Security Clearance Process

The Security Clearance Applicant Loses in the DSS vs. NBIB Debate

The congressional push for a return to the “old days” when the Defense Security Service conducted all of the background investigations for the DoD prompted various news outlets (Federal News Radio, FedSmith, Government Executive) to weigh in. Even the Office of Personnel Management (parent of NBIB), which remained out of the fray for much of the debate, finally flexed its political muscle, largely due to the prospect of losing 75% of its current revenue were DSS to take over the background investigation process.

The DoD submitted a transition plan to the House Armed Services Committee in response to the 2017 NDAA signed by the President. OPM conducted their own study of DoD’s plan and contends it is not realistic and would duplicate government efforts and tax personnel and financial resources without really reducing the backlog or wait times. The DoD countered OPM’s assessment and contends that their three-phased approach would enable them to make a significant dent into the current backlog within the first 12 months while at the same time, develop their own investigative capabilities and processes and take over full responsibility from the NBIB within 36 months.

Private industry has weighed in with their opposition to the proposed changes put forth in the 2017 NDAA, arguing that “transferring responsibilities to DSS would create a parallel process that would drain resources, cause further delays, hinder process improvements, and undermine reciprocity efforts across the government”.

Memories appear to be hazy, as it was just more than a decade ago that the shift of investigations to OPM occurred for exactly the same reasons cited for the current proposal. One thing I think we can all agree on is this: until Congress, DoD, and OPM all get on the same sheet of music the clearance process will not get better and potential job applicants will continue to find jobs elsewhere. Ultimately, it is the security clearance applicant who draws the short end of the stick here.


  1. The next few years ought to be a big cluster-f as they transition employees/duties.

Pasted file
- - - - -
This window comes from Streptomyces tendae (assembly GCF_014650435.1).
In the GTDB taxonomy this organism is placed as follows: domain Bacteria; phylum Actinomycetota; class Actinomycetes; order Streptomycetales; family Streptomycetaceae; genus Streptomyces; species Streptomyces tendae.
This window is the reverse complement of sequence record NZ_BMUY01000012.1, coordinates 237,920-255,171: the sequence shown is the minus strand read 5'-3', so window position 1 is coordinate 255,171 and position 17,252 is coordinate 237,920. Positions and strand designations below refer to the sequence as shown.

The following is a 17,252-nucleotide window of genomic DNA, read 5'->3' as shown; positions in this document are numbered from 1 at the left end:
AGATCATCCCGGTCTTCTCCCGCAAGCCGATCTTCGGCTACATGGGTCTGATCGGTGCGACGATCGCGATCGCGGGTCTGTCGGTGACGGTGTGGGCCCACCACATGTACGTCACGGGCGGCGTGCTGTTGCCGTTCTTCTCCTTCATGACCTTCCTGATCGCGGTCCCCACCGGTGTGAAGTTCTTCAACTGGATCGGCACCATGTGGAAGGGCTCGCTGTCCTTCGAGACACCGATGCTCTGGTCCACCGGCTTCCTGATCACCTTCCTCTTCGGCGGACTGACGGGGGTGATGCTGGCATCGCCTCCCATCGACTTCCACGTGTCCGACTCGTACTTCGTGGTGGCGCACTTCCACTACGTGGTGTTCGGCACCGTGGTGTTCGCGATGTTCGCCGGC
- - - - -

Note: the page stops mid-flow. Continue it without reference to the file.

The backlog is going to get worse before it gets better.

  2. Wow . . . Really? The agencies who have allowed the backlog and other problems to grow are backing the status quo?

    That’s really surprising . . . No . . . Wait . . . the other thing . . .

  3. 2015: “It always gets worse before it gets better”
    2016: “We’re at around 500k cases, but uh, things are always worse before they get better”
    2017 3rd quarter: “We are at 700k cases, pretty good compared to last quarter!”
    2018: “This isn’t going to go as smoothly as we thought, huh?”

    On a serious note, I’d like to imagine the transition for fed employees will be an administrative mess, but not too bad. Not even concerned about the contractors’ transition, though interested to see retention rates (the big elephant in the room no one talks about) for a DSS operation

    History repeating itself once more.

  4. From what I hear from feds the transition from to OPM was smooth as pie. Wondering how it’s gonna work now because NBIB needs to retain a workforce for non DOD work. The feds have been hiring like crazy in the past year.

  5. In a bit of bitter irony, new Secret clearances seem to have gotten back down to the 3-6 month time frame, based on limited anecdotal evidence. Folks caught in the backlog are still lingering but at least new applications are being processed in a more reasonable amount of time.

    And don’t forget, if DSS (or some newly minted DoD agency) does take over the DoD piece of investigations, then they will need to set up all those field offices and resident offices and regional offices and district headquarters etc etc etc. So that’s a lot of time energy and effort (not to mention expense) that will not directly address the massive backlog. Might even slow down those new investigations.

  6. NBIB is the only a agency responsible for clearing the backlog. At some point DSS is supposed to take over new cases, but DSS won’t go within 10 feet of that backlog which is sitting at approximately 800,000 cases. Still and all, federal employees are much more expensive to the government than awarding the “pay for production” contracts. I’m very curious to know how federal employees will fit into the puzzle after all the chips have fallen.

  7. Wow that is very interesting. So DSS will get to look like a rock star while NBIB continues to struggle!